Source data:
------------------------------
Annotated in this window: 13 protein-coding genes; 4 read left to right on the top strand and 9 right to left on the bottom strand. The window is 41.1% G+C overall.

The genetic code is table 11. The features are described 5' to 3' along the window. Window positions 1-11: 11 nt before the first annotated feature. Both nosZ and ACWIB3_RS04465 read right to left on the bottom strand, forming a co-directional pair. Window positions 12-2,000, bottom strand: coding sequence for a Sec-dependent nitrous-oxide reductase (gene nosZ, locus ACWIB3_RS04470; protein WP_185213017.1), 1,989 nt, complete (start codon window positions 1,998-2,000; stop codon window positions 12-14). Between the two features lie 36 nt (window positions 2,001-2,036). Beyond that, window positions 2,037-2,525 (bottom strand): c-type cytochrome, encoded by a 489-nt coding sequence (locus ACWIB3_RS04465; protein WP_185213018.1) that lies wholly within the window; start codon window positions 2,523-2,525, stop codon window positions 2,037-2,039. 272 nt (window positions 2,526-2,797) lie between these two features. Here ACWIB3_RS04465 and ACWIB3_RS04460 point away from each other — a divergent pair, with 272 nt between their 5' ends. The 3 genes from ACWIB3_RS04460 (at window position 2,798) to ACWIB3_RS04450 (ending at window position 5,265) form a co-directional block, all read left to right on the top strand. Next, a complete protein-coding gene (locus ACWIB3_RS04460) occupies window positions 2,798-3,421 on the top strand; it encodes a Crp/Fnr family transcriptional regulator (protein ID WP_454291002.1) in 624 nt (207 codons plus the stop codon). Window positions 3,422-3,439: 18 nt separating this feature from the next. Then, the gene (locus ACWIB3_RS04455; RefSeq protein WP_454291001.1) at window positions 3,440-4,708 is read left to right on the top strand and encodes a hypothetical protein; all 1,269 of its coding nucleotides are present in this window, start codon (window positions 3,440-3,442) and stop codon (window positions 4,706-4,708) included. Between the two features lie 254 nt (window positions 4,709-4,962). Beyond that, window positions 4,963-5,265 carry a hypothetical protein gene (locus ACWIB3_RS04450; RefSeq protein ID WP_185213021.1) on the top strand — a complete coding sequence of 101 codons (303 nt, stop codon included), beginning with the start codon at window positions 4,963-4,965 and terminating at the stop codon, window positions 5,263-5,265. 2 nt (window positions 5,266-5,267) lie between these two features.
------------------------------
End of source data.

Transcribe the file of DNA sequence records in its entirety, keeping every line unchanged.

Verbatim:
Annotated in this window: 13 protein-coding genes; 4 read left to right on the top strand and 9 right to left on the bottom strand. The window is 41.1% G+C overall.

The genetic code is table 11. The features are described 5' to 3' along the window. Window positions 1-11: 11 nt before the first annotated feature. Both nosZ and ACWIB3_RS04465 read right to left on the bottom strand, forming a co-directional pair. Window positions 12-2,000, bottom strand: coding sequence for a Sec-dependent nitrous-oxide reductase (gene nosZ, locus ACWIB3_RS04470; protein WP_185213017.1), 1,989 nt, complete (start codon window positions 1,998-2,000; stop codon window positions 12-14). Between the two features lie 36 nt (window positions 2,001-2,036). Beyond that, window positions 2,037-2,525 (bottom strand): c-type cytochrome, encoded by a 489-nt coding sequence (locus ACWIB3_RS04465; protein WP_185213018.1) that lies wholly within the window; start codon window positions 2,523-2,525, stop codon window positions 2,037-2,039. 272 nt (window positions 2,526-2,797) lie between these two features. Here ACWIB3_RS04465 and ACWIB3_RS04460 point away from each other — a divergent pair, with 272 nt between their 5' ends. The 3 genes from ACWIB3_RS04460 (at window position 2,798) to ACWIB3_RS04450 (ending at window position 5,265) form a co-directional block, all read left to right on the top strand. Next, a complete protein-coding gene (locus ACWIB3_RS04460) occupies window positions 2,798-3,421 on the top strand; it encodes a Crp/Fnr family transcriptional regulator (protein ID WP_454291002.1) in 624 nt (207 codons plus the stop codon). Window positions 3,422-3,439: 18 nt separating this feature from the next. Then, the gene (locus ACWIB3_RS04455; RefSeq protein WP_454291001.1) at window positions 3,440-4,708 is read left to right on the top strand and encodes a hypothetical protein; all 1,269 of its coding nucleotides are present in this window, start codon (window positions 3,440-3,442) and stop codon (window positions 4,706-4,708) included. Between the two features lie 254 nt (window positions 4,709-4,962). Beyond that, window positions 4,963-5,265 carry a hypothetical protein gene (locus ACWIB3_RS04450; RefSeq protein ID WP_185213021.1) on the top strand — a complete coding sequence of 101 codons (303 nt, stop codon included), beginning with the start codon at window positions 4,963-4,965 and terminating at the stop codon, window positions 5,263-5,265. 2 nt (window positions 5,266-5,267) lie between these two features.